What makes a quality security guard? What skills and traits embody someone that you would want to entrust with your life or the lives of your family? Most fail to realize that so much more goes into the making of a true professional protection agent than just an intimidating look and a gun. There is certainly more to it than the minimum standards required for licensure.

In every state, the requirements to be licensed as a security guard fall short. In Texas, for example, you only need to complete a 48-hour class to be an armed security guard. To become a licensed Personal Protection Officer only requires an additional 16 hours of training, all of which is conducted in a classroom. In under two weeks, you can go from never having seen a gun to holding a State license saying that you are qualified to protect a client and everything that entails. Unfortunately, this training only serves as an introduction to a few broad topics without ever teaching, reinforcing, or testing real skills. I believe there are eight critical skills that every protection professional should possess.


People Skills

Above all else, the job of a protection officer is that of a concierge. An officer must be able to communicate effectively with all types of clients and work with a client’s staff and other security professionals. An often overlooked skill that is absolutely mandatory for the successful agent is the ability to develop connections and relationships that enable them to perform their job to the highest level (being able to get their client that table in the crowded restaurant with no reservations, getting direct access to the tarmac, parking right by the front door, etc.)


Critical Thinking/Decision Making

A professional officer considers, anticipates, and plans for every possible scenario. And then when all those things fall apart, they can quickly think on their feet and decide on an appropriate course of action.


Observation Skills (Situational Awareness)

A security guard must be acutely aware of their environment and be able to understand what they are seeing in order to decide on an appropriate course of action, preferably before a negative event takes place. While this skill is refined through experience, the groundwork can and should be started in a classroom using case studies and videos of past events as well as scenario training.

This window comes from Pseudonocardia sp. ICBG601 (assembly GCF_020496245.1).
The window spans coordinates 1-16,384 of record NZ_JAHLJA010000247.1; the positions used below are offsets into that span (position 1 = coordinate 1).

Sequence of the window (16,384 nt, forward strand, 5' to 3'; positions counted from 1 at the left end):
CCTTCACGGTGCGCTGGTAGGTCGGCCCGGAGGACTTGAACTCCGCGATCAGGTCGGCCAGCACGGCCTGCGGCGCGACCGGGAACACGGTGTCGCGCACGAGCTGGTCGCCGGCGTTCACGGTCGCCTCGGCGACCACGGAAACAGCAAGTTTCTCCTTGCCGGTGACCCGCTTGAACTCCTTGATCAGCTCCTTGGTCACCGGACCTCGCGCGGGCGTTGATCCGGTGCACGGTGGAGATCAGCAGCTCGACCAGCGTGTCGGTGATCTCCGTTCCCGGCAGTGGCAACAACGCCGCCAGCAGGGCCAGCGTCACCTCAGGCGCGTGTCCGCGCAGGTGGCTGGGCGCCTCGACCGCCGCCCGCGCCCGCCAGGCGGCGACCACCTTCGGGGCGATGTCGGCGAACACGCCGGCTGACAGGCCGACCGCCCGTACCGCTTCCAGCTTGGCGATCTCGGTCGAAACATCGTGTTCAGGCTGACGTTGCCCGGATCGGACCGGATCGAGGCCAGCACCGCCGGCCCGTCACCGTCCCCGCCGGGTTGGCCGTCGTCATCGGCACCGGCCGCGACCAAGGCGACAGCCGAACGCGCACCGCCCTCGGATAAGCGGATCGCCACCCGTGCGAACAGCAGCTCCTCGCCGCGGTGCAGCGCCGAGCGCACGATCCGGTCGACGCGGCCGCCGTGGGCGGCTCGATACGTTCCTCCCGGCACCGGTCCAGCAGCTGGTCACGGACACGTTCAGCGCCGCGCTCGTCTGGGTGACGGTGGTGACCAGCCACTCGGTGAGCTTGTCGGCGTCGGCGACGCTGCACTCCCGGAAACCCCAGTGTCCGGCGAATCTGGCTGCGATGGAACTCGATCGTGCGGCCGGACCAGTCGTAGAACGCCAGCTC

Knowledge of the Law

An officer must have a firm understanding of what is permissible by law especially as it pertains to use of force and firearms.


Physical Fitness

Physical fitness is not only necessary to maintain the professional image of a security guard, but also to be able to stand for long periods of time, go without sleep, manage stress and be able to effectively defend a client should the need arise.


Self Defense Skills

Self-defense training must be ongoing for anyone in the protection industry. A quality training program will introduce and drill techniques for controlling or neutralizing an aggressor, but these techniques must be constantly practiced and maintained, or they are worthless.


Firearms Skills

State required firearms training is equivalent to a license-to-carry class for a citizen, as is the test that provides a passing score with poor shooting skills. It is not even remotely adequate in preparing a protection officer to use a firearm in a real-world scenario.


Experience Under Stress

Training without stress inducing, reality-based training means nothing. The first time that a security guard faces a stressful situation should not be during a real operation. A successful training program subjects the trainee to stressful, real-world scenarios in a controlled environment.


This is certainly not a comprehensive list. There are many other useful skills and traits for protection officers, and you cannot put a value on real experience. But these eight are necessary for those seeking to hire a professional protector. There is a well-known saying when it comes to training; “We don’t rise to the level of our expectations; we fall to the level of our training”.

Many go through the basic State requirements. They talk the talk and look the part and may even have some minor success in the industry when everything goes right. But inevitably, in this industry, things will go wrong. When stress and fear set in, an agent will do what they are trained to do. If that training is absent or lacking, costly mistakes will be made and that is not acceptable.